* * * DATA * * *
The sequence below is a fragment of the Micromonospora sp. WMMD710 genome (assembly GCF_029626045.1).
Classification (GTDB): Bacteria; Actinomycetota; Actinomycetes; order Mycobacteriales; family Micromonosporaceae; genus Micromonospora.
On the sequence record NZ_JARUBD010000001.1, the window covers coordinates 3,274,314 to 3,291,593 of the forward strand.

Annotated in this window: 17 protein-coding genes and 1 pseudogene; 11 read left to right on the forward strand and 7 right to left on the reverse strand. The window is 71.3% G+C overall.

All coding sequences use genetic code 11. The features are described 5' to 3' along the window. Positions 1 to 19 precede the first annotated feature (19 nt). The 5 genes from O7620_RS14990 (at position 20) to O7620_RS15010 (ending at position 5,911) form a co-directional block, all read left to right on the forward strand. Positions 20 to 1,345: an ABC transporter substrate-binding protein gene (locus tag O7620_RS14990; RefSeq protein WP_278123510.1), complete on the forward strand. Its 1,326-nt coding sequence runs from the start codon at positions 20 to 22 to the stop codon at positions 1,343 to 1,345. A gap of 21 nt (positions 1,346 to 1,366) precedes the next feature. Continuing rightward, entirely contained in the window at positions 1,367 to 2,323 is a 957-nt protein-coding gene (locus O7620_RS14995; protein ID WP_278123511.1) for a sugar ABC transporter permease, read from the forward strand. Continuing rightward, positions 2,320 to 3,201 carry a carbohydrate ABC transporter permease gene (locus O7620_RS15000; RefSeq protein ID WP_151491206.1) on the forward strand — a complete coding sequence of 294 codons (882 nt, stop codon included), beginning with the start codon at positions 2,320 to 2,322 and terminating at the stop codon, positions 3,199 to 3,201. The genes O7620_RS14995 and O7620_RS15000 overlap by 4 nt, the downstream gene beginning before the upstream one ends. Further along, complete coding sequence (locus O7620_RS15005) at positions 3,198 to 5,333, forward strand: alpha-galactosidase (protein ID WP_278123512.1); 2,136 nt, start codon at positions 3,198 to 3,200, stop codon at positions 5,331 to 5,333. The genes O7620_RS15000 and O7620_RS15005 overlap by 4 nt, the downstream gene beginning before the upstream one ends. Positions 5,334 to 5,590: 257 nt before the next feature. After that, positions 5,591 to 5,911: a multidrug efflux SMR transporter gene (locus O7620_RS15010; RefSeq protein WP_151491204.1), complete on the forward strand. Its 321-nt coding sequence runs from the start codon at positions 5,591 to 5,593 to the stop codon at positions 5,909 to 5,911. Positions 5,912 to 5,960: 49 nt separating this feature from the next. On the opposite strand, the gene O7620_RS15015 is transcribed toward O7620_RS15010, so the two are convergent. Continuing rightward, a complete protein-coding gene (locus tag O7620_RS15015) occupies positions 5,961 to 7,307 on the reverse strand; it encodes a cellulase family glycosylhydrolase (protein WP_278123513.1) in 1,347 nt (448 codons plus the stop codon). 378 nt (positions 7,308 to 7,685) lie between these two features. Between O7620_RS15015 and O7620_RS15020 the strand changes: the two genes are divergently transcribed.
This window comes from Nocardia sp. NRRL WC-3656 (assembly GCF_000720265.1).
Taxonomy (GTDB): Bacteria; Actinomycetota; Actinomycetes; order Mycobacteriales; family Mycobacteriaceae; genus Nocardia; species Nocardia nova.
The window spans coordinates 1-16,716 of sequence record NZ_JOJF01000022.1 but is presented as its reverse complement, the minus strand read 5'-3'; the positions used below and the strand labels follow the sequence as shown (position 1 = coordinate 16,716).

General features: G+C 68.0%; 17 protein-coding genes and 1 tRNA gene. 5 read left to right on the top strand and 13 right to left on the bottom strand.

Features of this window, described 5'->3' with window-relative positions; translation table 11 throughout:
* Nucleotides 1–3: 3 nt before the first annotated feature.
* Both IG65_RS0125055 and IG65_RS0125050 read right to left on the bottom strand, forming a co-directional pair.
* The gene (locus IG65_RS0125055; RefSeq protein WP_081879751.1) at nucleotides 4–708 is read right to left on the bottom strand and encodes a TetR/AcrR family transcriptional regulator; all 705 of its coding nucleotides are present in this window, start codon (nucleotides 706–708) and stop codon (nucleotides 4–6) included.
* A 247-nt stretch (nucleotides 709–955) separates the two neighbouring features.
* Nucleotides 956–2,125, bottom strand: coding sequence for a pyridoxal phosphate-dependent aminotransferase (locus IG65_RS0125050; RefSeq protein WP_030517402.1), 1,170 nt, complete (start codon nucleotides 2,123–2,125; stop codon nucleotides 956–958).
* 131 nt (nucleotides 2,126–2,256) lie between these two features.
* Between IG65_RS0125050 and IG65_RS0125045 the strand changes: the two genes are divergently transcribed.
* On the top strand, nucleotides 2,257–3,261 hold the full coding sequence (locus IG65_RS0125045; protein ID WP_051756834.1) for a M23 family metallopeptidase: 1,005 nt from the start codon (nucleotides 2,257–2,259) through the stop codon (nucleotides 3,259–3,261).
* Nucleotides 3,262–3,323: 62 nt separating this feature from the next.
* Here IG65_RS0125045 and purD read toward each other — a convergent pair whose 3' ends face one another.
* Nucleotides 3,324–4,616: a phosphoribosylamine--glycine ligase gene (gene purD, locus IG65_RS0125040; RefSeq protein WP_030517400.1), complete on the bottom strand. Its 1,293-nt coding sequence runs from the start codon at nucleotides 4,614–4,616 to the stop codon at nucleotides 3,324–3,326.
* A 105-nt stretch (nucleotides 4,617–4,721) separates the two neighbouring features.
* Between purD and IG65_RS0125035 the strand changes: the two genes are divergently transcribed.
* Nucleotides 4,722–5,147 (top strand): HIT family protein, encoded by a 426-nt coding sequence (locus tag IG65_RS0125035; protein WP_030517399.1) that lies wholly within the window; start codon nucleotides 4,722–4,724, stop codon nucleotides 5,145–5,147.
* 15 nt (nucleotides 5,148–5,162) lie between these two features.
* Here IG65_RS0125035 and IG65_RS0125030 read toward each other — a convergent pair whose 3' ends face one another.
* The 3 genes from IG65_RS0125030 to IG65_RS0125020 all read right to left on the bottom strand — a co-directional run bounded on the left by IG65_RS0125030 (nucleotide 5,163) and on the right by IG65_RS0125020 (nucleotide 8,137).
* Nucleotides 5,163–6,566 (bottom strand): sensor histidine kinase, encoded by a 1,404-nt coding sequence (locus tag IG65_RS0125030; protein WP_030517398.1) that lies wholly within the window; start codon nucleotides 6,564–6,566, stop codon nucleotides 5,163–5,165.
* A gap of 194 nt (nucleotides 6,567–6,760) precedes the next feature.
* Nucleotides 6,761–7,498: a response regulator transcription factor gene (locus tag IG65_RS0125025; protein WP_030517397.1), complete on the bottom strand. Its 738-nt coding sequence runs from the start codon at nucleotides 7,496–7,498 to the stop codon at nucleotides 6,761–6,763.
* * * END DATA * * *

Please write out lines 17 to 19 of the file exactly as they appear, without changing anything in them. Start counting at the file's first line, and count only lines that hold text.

* Between IG65_RS0125050 and IG65_RS0125045 the strand changes: the two genes are divergently transcribed.
* On the top strand, nucleotides 2,257–3,261 hold the full coding sequence (locus IG65_RS0125045; protein ID WP_051756834.1) for a M23 family metallopeptidase: 1,005 nt from the start codon (nucleotides 2,257–2,259) through the stop codon (nucleotides 3,259–3,261).
* Nucleotides 3,262–3,323: 62 nt separating this feature from the next.